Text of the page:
It was equally striking that adult safeguarding systems failed to link together. For instance, those responsible for commissioning care were not always told about safeguarding alerts.

Commissioners themselves were admonished for failing to focus on quality or to monitor whether the hospital was providing services in line with its registered purpose, ie assessing the needs of individuals and promoting their rehabilitation back home. The report identifies this as a “serious failure of commissioning”.

Whistleblowing failures

As well as failures within the hospital itself, and within Castlebeck, attempts to alert others about the state of care at Winterbourne View also identified failures in the whistleblowing system.

Whistleblowing — reporting failures of care to outside agencies — is a vital part of safeguarding and indeed it is part of a nurse’s code of conduct to make such an alert in cases of abuse. However, in this case the CQC — the official regulator — has acknowledged that it did not respond to a Winterbourne View hospital whistleblower. Neither did the CQC follow up on the outcomes of statutory notifications, clearly failing to enforce the requirement for there to be a Registered Manager.

The Mental Health Act Commissioner also failed to follow up incidents, as did the police, who are reported to have acknowledged that they took explanations from staff at face value.

Whistleblowing arrangements within the CQC have since been strengthened.

The wider picture

The criminal activities and mismanagement at Winterbourne View sparked a wider review of the situation in learning disabilities services across the country.

While abuse of the type found at Winterbourne View was not seen elsewhere, the picture from the inspections and reviews conducted by the CQC is of good services in some places but poor services in others. The final report finds “widespread poor service design, failure of commissioning, failure to transform services in line with established good practice, and failure to develop local services and expertise to provide a person-centred and multidisciplinary approach to care and support”.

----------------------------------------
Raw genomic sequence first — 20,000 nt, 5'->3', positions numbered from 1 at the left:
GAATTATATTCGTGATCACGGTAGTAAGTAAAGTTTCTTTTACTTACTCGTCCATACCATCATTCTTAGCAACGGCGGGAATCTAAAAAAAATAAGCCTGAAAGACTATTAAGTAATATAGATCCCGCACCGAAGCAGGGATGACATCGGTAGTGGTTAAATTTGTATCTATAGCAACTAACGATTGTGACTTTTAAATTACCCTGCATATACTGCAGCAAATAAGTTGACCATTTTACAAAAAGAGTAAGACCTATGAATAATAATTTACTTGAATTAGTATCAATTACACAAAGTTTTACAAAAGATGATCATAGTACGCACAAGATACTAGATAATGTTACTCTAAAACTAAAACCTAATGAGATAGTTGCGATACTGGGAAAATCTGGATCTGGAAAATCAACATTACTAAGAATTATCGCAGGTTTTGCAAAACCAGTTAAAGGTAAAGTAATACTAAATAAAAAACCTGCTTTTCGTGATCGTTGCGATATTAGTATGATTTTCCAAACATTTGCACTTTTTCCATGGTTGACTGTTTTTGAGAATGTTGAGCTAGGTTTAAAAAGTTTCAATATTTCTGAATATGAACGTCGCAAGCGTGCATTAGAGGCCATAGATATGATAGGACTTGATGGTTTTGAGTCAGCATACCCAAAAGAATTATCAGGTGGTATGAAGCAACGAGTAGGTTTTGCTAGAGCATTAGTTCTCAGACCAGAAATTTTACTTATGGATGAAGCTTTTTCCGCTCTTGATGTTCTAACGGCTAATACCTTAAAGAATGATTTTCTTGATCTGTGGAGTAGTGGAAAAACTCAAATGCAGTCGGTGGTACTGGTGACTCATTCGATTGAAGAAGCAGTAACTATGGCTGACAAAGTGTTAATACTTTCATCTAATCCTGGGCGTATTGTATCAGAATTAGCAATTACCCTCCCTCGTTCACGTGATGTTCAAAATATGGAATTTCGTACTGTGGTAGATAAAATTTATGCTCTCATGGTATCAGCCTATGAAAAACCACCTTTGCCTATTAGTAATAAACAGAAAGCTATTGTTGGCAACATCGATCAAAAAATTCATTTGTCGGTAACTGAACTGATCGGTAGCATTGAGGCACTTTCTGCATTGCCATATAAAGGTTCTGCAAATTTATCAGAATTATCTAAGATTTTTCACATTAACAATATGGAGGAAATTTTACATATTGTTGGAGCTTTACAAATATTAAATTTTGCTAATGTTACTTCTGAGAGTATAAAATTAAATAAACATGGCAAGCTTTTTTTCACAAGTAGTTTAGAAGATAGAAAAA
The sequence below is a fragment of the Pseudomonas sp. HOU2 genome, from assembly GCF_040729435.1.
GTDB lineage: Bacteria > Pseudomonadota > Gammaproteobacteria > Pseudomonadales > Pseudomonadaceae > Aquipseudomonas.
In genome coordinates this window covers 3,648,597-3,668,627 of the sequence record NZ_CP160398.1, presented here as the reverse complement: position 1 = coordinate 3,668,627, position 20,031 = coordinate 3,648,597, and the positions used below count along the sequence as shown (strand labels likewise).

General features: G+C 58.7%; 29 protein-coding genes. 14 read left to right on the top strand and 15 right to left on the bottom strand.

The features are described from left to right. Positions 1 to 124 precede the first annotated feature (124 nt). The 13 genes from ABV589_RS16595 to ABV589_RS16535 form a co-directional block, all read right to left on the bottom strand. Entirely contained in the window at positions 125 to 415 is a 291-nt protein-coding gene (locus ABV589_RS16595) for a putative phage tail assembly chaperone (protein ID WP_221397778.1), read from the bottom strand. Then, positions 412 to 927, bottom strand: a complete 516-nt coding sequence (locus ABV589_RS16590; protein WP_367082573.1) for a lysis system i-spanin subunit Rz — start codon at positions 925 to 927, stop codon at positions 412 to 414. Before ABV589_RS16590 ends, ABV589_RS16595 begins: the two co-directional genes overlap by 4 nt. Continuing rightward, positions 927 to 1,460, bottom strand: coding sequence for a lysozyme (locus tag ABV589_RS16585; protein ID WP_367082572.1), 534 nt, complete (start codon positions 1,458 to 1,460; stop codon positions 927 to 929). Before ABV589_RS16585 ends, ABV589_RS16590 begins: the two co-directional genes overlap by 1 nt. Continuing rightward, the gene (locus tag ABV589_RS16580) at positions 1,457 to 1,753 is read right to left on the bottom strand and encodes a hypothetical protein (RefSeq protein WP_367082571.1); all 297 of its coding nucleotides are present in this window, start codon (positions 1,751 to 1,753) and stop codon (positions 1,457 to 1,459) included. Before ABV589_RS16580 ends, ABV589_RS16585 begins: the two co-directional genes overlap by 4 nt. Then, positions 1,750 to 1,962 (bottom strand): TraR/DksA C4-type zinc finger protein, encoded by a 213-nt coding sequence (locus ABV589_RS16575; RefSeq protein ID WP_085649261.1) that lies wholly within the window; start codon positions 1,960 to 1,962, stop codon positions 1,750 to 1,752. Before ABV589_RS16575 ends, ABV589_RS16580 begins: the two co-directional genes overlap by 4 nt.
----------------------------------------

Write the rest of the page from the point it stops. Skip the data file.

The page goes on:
Quite simply, the model of care where vulnerable adults were taken from their homes and placed miles away in an assessment centre for long periods has long been outdated and should not have been commissioned at Winterbourne View. Modern models of care stress the need for local, non-institutional community care. Where specialist support is needed the default position should be to put this support into the person’s home through specialist community teams and services, including crisis support.

The actions announced in the final report are therefore designed to address these issues and transform the way services are commissioned and delivered so that another Winterbourne View can never happen.

The report admits that such service redesign will not be easy but points out that best practice guidance has been available for many years and that there are no excuses for commissioners failing to commission services that will enable most people to live safely with support in their communities and prevent unnecessary admissions to hospital.

Key actions in the report

The final report outlines 60 actions to transform services to ensure that people with learning disabilities no longer live inappropriately in hospitals, but are cared for in line with best practice based on their individual needs, and with their wishes and those of their families listened to and at the heart of planning and delivering their care.